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    • " between FSL and SD rats were found ( Table S1 ) . FSL rats were charac - terized by more time spent in the corridors and lower velocity . These results together with generally longer latency measures in FSL rats indicate a slightly lower exploratory drive compared to SD rats , in line with the previous finding that FSL rats display hypoactivity ( Kokras et al . , 2011 ) . In the MCSF , the rat could choose between three corridors to leave the center and the choice of corridor affects the time for reaching the other zones . There - fore , a lack of a statistical difference in latency to the first visit of the corridors was to be expected and proved that there was no bias between the groups in choosing"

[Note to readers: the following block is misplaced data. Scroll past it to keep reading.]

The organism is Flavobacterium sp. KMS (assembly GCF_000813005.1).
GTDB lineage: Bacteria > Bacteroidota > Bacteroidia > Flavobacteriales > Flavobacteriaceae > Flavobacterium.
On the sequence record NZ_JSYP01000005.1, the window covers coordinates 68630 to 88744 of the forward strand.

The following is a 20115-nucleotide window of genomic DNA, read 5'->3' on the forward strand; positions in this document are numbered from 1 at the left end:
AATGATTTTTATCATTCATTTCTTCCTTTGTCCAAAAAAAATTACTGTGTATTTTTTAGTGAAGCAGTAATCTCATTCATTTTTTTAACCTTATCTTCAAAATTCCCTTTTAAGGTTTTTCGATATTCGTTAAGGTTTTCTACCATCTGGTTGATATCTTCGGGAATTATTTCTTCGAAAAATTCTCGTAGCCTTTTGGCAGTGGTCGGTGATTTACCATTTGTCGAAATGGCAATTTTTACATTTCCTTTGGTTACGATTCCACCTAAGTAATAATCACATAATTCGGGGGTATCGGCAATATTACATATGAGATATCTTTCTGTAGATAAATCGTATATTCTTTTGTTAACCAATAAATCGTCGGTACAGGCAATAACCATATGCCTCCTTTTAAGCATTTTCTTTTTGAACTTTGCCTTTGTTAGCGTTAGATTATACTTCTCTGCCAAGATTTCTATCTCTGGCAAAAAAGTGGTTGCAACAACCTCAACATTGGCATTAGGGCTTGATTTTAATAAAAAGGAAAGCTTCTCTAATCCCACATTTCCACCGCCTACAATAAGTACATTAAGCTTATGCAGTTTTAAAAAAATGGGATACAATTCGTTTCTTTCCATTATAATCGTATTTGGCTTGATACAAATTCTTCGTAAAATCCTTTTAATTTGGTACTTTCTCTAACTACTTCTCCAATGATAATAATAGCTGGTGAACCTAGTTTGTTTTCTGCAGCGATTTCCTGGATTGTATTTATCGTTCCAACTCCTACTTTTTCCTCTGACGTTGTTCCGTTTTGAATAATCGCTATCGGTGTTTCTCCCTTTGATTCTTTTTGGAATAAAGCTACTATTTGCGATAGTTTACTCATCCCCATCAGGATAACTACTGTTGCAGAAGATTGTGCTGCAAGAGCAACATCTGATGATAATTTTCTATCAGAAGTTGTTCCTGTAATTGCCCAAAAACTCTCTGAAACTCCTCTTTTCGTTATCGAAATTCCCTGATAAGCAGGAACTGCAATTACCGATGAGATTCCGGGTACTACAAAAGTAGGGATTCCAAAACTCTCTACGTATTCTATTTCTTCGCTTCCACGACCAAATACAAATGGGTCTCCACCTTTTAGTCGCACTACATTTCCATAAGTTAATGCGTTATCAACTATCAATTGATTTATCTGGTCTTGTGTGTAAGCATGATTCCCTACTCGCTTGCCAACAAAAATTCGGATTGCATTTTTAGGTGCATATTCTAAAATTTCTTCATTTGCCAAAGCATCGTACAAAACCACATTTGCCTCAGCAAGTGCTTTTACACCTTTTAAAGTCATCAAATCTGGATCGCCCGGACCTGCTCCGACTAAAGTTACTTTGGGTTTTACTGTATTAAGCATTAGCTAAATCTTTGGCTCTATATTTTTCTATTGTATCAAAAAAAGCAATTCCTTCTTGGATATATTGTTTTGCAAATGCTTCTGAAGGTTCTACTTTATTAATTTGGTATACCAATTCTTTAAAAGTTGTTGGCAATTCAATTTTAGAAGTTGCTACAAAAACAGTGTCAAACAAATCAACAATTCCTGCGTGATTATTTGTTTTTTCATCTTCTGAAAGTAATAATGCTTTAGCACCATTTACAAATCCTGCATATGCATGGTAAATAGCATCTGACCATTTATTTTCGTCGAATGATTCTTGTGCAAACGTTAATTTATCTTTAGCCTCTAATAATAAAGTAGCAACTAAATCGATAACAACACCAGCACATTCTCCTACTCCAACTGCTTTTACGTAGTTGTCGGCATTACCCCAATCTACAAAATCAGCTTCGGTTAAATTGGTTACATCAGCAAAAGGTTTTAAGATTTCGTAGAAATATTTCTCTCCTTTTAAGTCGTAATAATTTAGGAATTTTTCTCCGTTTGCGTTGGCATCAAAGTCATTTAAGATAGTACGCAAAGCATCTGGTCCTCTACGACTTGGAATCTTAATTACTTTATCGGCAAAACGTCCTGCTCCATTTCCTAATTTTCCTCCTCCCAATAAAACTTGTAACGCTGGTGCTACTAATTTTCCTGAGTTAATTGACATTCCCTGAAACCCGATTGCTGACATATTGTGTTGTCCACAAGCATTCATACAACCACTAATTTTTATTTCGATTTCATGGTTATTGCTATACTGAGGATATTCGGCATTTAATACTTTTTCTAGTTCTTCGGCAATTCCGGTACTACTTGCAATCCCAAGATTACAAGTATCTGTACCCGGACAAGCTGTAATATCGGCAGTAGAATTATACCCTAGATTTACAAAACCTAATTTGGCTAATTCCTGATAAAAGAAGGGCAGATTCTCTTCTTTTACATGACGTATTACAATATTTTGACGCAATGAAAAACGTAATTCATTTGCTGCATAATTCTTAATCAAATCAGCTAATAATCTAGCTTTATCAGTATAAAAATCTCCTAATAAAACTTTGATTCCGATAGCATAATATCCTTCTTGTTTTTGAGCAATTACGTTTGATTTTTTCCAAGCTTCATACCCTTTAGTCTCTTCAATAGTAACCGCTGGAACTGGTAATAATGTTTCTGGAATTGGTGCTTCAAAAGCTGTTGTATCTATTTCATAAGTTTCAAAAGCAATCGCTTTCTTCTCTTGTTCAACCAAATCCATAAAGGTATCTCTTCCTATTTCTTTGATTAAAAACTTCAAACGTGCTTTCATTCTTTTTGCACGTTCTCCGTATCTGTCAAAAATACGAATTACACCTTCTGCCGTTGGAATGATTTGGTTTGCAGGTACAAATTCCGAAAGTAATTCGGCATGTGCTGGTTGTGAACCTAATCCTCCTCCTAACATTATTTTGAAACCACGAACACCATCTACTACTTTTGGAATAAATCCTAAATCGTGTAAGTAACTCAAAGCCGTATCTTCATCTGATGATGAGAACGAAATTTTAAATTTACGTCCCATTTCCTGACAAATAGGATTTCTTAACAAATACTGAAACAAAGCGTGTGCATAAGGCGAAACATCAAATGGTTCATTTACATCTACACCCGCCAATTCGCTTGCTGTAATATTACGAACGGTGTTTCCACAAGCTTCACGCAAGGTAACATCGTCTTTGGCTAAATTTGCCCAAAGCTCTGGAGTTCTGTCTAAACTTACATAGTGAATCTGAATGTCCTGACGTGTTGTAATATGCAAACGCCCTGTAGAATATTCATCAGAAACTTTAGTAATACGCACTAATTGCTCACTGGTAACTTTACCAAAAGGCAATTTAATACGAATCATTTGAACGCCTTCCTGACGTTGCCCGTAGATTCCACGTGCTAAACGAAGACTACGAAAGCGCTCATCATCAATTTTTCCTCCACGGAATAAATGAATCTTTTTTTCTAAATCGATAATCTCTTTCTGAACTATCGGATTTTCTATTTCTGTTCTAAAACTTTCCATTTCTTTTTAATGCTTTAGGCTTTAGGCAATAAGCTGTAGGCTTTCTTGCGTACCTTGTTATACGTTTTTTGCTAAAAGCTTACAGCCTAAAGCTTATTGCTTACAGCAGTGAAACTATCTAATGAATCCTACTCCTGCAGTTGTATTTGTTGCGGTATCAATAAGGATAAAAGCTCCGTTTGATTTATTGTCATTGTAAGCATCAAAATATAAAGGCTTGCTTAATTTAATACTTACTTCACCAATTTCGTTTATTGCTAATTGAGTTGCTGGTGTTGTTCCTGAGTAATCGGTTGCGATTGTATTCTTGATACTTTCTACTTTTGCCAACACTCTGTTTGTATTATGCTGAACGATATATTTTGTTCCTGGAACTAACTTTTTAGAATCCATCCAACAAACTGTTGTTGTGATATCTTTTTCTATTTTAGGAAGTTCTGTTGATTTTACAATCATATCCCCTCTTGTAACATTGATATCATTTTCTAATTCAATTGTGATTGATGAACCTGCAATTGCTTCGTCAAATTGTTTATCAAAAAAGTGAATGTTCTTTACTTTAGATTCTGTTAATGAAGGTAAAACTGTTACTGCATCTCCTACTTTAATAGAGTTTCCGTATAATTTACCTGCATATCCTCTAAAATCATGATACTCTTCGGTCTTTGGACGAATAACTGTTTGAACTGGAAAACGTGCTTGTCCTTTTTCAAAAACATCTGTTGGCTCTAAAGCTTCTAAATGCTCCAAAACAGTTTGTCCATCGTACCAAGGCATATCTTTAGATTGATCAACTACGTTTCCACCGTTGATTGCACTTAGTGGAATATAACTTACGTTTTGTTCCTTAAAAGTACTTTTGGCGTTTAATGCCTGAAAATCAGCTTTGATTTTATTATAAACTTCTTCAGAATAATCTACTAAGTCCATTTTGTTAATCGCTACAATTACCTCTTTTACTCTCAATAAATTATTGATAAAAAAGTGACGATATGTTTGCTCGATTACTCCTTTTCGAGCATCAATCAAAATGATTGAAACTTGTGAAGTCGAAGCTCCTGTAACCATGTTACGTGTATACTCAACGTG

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    ABSTRACT: Modeling depression in animals is based on the observation of behaviors interpreted as analog to human symptoms. Typical tests used in experimental depression research are designed to evoke an either-or outcome. It is known that explorative and coping strategies are relevant for depression, however these aspects are generally not considered in animal behavioral testing. Here we investigate the Flinders Sensitive Line (FSL), a rat model of depression, compared to the Sprague-Dawley (SD) rat in three independent tests where the animals are allowed to express a more extensive behavioral repertoire. The multivariate concentric square field ™ (MCSF) and the novel cage tests evoke exploratory behaviors in a novel environment and the home cage change test evokes social behaviors in the re-establishment of a social hierarchy. In the MCSF test, FSL rats exhibited less exploratory drive and more risk-assessment behavior compared to SD rats. When re-exposed to the arena, FSL, but not SD rats, increased their exploratory behavior compared to the first trial and displayed risk-assessment behavior to the same extent as SD rats. Thus, the behavior of FSL rats was more similar to that of SDs when the rats were familiar with the arena. In the novel cage test FSL rats exhibited a reactive coping style, consistent with the reduced exploration observed in the MCSF. Reactive coping is associated with less aggressive behavior. Accordingly, FSL rats displayed less aggressive behavior in the home cage change test. Taken together, our data show that FSL rats express altered exploratory behavior and reactive coping style. Reduced interest is a core symptom of depression, and individuals with a reactive coping style are more vulnerable to the disease. Our results support the use of FSL rats as an animal model of depression and increase our understanding of the FSL rat beyond the behavioral dimensions targeted by the traditional depression-related tests.